The Ontario Cannabis Store (OCS) is “back on track” according to the province’s finance minister, with legal pot now expected to arrive on doorsteps within one to three business days of the order being placed.

The government-run online retail store has been plagued with problems since its launch on Oct. 17, the day marijuana was legalized in Canada. Some customers experienced long wait times for delivery and others had incorrect orders arrive at the door.

Immediately after the online store opened, it received more than 100,000 orders in 24 hours. Within days, customers were warned that deliveries would be delayed up to five days.

However over 1,000 customers complained to Ontario’s Ombudsman that their products arrived several weeks after placing their order, instead of five days, with little to no explanation for the delay.

Finance Minister Vic Fedeli won’t reveal the reasons behind the backlog but admits there were a “few bumps along the road” that he says would happen with the launch of any new business.

“It’s a multimillion dollar business that we opened overnight in a multibillion dollar sector,” Fedeli told reporters at Queen’s Park on Monday.

The OCS has been tight-lipped about the delivery mix-ups but in an email to affected customers last week, apologized for the delays and refunded the $5 delivery charge to anyone who placed an order on Oct. 17 or 18.

Questions over government contract

The government is also facing pressure to reveal the name of the company tasked with distributing millions of dollars worth of legal pot.

The OCS has declined to reveal the location of the GTA-area warehouse, citing security concerns. The retailer and the government have also refused to reveal which company is in charge of filling orders or whether there was a public tender issued for the contract.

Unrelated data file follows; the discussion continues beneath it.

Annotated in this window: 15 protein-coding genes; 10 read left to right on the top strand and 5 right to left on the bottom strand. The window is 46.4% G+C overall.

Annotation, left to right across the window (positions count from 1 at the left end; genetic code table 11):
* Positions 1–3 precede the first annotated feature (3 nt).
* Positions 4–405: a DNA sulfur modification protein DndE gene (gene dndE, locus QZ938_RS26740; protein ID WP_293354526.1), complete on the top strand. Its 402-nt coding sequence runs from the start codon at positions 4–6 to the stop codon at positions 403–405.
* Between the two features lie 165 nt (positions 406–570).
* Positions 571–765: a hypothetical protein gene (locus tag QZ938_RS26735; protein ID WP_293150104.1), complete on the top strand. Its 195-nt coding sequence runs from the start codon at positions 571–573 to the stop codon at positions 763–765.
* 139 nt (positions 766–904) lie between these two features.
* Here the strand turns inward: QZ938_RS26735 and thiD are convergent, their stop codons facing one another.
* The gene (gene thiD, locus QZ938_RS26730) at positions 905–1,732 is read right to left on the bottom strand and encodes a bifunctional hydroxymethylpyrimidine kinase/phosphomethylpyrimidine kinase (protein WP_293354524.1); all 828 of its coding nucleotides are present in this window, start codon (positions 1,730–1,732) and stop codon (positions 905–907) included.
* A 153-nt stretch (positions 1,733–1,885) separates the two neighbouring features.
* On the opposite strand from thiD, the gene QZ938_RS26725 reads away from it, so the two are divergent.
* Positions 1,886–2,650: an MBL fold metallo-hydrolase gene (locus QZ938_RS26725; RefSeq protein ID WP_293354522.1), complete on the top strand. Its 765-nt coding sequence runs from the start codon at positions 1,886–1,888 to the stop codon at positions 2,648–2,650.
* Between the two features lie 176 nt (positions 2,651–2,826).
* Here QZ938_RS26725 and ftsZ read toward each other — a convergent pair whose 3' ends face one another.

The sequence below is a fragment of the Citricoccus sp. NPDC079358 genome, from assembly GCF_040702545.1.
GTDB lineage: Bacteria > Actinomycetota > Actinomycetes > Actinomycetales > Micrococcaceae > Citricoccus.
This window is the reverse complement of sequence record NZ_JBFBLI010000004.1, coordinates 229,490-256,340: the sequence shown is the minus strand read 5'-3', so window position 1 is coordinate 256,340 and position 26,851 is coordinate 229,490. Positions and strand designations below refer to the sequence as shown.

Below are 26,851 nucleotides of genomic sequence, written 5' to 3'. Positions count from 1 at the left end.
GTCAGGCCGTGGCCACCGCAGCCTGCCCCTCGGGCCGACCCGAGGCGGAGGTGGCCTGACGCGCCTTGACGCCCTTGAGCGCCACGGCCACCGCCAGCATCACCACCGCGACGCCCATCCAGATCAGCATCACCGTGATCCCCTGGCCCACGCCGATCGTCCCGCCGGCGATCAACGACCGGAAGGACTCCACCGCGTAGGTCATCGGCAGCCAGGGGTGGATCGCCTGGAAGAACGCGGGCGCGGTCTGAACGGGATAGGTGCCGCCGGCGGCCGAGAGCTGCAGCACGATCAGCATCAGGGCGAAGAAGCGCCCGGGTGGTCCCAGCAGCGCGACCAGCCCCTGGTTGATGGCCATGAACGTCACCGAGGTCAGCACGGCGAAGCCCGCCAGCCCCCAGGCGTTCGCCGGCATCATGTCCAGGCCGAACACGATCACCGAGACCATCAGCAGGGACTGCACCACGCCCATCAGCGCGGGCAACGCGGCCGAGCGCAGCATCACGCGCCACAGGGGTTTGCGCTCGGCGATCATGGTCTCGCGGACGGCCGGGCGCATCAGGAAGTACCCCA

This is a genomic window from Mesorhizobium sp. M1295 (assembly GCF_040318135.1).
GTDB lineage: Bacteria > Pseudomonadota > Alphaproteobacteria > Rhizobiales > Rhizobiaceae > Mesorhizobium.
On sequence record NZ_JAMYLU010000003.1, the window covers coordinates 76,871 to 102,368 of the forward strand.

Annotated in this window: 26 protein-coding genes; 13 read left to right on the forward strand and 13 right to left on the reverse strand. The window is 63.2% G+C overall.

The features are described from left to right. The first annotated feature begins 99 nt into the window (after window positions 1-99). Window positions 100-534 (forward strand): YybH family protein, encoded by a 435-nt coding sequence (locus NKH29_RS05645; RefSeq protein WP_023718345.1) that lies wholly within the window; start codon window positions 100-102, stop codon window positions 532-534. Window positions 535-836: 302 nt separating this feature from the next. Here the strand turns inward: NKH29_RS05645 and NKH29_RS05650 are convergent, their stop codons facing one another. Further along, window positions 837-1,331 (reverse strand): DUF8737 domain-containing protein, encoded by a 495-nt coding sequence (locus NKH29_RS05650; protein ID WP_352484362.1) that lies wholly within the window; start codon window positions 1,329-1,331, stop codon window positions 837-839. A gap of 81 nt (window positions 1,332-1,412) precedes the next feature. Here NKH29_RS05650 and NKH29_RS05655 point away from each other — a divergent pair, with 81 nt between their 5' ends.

“A massive, lucrative contract like this should only be awarded through a tender and competitive bidding process,” NDP Deputy Leader Sara Singh said in the Legislature.

“Was this contract tendered and what private company is running Ontario cannabis warehouse operations in this province?”

Fedeli would only offer that a “private company” is running the warehouse and that the government is “quite happy” with the operation.

Fedeli also hinted that much of the OCS structure was established under the previous liberal government “long before the last election” promising more details on the process in the “near future.”

Interim Liberal Leader John Fraser couldn’t answer questions about whether the Liberal government handed out the contract to the private company, saying he would try to find out.

However, he says the government hasn’t provided a valid reason for why it can’t disclose the name of the company.